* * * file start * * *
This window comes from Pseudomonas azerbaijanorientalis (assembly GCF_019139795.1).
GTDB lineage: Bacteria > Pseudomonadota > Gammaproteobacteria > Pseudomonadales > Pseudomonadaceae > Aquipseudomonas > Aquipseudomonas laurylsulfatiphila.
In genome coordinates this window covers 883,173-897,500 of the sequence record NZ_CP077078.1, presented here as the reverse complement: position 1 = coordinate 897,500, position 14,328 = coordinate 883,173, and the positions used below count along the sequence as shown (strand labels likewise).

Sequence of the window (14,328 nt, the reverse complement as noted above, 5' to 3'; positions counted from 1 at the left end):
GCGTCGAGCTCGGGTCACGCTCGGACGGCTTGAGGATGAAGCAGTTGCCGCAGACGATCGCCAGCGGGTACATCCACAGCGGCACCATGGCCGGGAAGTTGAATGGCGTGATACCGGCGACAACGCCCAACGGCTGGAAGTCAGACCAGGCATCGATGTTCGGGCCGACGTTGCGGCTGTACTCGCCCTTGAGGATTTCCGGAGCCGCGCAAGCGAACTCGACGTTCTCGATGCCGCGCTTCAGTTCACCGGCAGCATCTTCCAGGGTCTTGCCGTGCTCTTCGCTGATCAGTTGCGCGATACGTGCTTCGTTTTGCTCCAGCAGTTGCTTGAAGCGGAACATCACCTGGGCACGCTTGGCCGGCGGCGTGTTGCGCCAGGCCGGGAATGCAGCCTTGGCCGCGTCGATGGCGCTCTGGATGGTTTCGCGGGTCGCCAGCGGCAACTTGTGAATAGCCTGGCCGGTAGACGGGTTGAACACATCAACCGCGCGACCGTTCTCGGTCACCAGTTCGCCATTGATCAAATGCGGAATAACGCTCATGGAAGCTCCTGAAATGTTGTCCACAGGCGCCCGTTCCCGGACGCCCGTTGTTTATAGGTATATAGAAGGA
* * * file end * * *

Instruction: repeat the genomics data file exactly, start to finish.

This window comes from Pseudomonas azerbaijanorientalis (assembly GCF_019139795.1).
GTDB lineage: Bacteria > Pseudomonadota > Gammaproteobacteria > Pseudomonadales > Pseudomonadaceae > Aquipseudomonas > Aquipseudomonas laurylsulfatiphila.
In genome coordinates this window covers 883,173-897,500 of the sequence record NZ_CP077078.1, presented here as the reverse complement: position 1 = coordinate 897,500, position 14,328 = coordinate 883,173, and the positions used below count along the sequence as shown (strand labels likewise).

Sequence of the window (14,328 nt, the reverse complement as noted above, 5' to 3'; positions counted from 1 at the left end):
GCGTCGAGCTCGGGTCACGCTCGGACGGCTTGAGGATGAAGCAGTTGCCGCAGACGATCGCCAGCGGGTACATCCACAGCGGCACCATGGCCGGGAAGTTGAATGGCGTGATACCGGCGACAACGCCCAACGGCTGGAAGTCAGACCAGGCATCGATGTTCGGGCCGACGTTGCGGCTGTACTCGCCCTTGAGGATTTCCGGAGCCGCGCAAGCGAACTCGACGTTCTCGATGCCGCGCTTCAGTTCACCGGCAGCATCTTCCAGGGTCTTGCCGTGCTCTTCGCTGATCAGTTGCGCGATACGTGCTTCGTTTTGCTCCAGCAGTTGCTTGAAGCGGAACATCACCTGGGCACGCTTGGCCGGCGGCGTGTTGCGCCAGGCCGGGAATGCAGCCTTGGCCGCGTCGATGGCGCTCTGGATGGTTTCGCGGGTCGCCAGCGGCAACTTGTGAATAGCCTGGCCGGTAGACGGGTTGAACACATCAACCGCGCGACCGTTCTCGGTCACCAGTTCGCCATTGATCAAATGCGGAATAACGCTCATGGAAGCTCCTGAAATGTTGTCCACAGGCGCCCGTTCCCGGACGCCCGTTGTTTATAGGTATATAGAAGGA